According to the standard solar model, around 99 percent of the Sun’s energy stems from a sequence of fusion processes in which hydrogen is converted to helium. It begins with the fusion of two protons into a heavy hydrogen nucleus, a process aptly called the pp chain. In some of these processes, neutrinos of characteristic energies are also released, allowing the progression of the pp chain to be reconstructed very accurately.
Buried deep in the mountains of the Italian Gran Sasso massif, the Borexino experiment, which focusses on detecting these solar neutrinos, has been running since 2007.
The Borexino scientists are now presenting, for the first time, a comprehensive investigation of the fusion processes in the pp chain via neutrinos. They determined the interaction rates of the individual processes with unprecedented precision.
“All in all, the results confirm our theoretical perceptions of what goes on inside the Sun,” says Prof. Stefan Schönert, Professor of Experimental Astroparticle Physics and Co-Spokesperson of the Collaborative Research Center 1258 at the Technical University of Munich and member of the new ORIGINS Cluster.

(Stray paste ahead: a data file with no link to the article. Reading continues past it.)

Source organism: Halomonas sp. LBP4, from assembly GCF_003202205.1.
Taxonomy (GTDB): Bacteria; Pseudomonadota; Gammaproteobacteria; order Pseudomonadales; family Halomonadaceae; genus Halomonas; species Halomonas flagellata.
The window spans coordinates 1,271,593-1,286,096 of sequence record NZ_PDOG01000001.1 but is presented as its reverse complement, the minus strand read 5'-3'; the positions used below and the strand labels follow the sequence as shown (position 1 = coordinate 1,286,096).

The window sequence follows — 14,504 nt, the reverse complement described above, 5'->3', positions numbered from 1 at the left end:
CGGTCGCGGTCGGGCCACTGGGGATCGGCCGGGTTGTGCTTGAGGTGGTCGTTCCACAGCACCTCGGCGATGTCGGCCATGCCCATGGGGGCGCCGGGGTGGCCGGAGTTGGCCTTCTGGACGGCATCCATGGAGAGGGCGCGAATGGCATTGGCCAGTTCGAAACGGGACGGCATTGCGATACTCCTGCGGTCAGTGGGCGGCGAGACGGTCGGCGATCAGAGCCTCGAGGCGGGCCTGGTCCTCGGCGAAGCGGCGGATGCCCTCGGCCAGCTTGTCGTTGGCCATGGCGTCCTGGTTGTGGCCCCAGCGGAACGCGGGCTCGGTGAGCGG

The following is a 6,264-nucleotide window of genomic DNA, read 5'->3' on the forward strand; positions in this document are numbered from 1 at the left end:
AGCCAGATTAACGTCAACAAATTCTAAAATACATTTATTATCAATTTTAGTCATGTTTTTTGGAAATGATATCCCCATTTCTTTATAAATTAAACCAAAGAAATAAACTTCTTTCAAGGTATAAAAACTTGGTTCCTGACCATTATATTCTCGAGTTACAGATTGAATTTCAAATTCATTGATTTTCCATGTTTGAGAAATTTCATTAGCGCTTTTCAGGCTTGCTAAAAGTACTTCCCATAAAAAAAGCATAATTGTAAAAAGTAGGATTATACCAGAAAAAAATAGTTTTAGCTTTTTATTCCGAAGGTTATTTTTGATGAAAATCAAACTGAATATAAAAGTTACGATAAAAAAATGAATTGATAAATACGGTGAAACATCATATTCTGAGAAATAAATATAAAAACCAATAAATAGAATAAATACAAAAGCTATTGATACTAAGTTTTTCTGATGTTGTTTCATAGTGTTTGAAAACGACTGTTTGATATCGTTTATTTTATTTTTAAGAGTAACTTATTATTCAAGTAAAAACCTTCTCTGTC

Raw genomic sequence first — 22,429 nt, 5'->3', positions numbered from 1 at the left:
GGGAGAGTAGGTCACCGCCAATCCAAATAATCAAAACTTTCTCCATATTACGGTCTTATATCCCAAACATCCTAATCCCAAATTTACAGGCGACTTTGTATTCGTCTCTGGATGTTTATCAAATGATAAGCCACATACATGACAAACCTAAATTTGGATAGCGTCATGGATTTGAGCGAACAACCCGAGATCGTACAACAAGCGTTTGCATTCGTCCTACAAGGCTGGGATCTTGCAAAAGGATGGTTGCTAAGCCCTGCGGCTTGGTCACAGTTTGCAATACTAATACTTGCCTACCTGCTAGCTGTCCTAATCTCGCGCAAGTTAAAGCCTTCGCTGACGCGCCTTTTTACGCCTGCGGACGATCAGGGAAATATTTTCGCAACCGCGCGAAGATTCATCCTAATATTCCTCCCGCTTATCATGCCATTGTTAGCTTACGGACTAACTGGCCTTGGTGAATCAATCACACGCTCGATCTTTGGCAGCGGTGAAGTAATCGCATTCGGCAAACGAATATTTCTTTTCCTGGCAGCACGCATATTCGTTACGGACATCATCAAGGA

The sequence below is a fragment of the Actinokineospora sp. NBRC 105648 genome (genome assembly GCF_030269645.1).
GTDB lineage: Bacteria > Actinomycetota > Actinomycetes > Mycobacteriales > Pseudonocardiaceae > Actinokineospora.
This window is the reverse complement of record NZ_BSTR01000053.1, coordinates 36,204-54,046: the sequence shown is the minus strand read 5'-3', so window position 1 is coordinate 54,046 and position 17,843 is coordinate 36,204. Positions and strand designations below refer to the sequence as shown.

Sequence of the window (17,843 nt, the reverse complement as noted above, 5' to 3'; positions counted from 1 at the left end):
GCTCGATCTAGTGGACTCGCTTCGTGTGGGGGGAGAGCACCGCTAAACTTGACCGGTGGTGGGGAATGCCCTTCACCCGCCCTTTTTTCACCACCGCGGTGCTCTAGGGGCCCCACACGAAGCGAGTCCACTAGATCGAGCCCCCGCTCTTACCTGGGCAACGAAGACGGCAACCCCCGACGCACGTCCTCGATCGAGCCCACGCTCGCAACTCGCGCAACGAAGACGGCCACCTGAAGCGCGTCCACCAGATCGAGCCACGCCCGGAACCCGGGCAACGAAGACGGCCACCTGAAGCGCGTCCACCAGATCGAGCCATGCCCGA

The Borexino scientists also calculated the Sun’s energy production rate and compared this to the well-known estimate based on the Sun’s electromagnetic radiation. The two values are in good agreement. This shows that solar activity has been constant for at least one hundred thousand years, which is how long it takes sunlight to leave the energy production zone inside the Sun. Neutrinos, in contrast reach the Earth in only 8 minutes.
The Borexino results also provide an interesting clue to a previously unresolved solar mystery: What is the concentration of nuclei heavier than hydrogen and helium, the so-called metallicity? The higher the concentration of heavy nuclei, the more light is absorbed. This influences the temperature, size, brightness and life of the Sun.
To date, the Sun was assumed to have low metallicity. “Our results now indicate a solar temperature profile that suggests high metallicity,” summarizes Prof. Lothar Oberauer of TUM and one of the founding members of the Borexino experiment.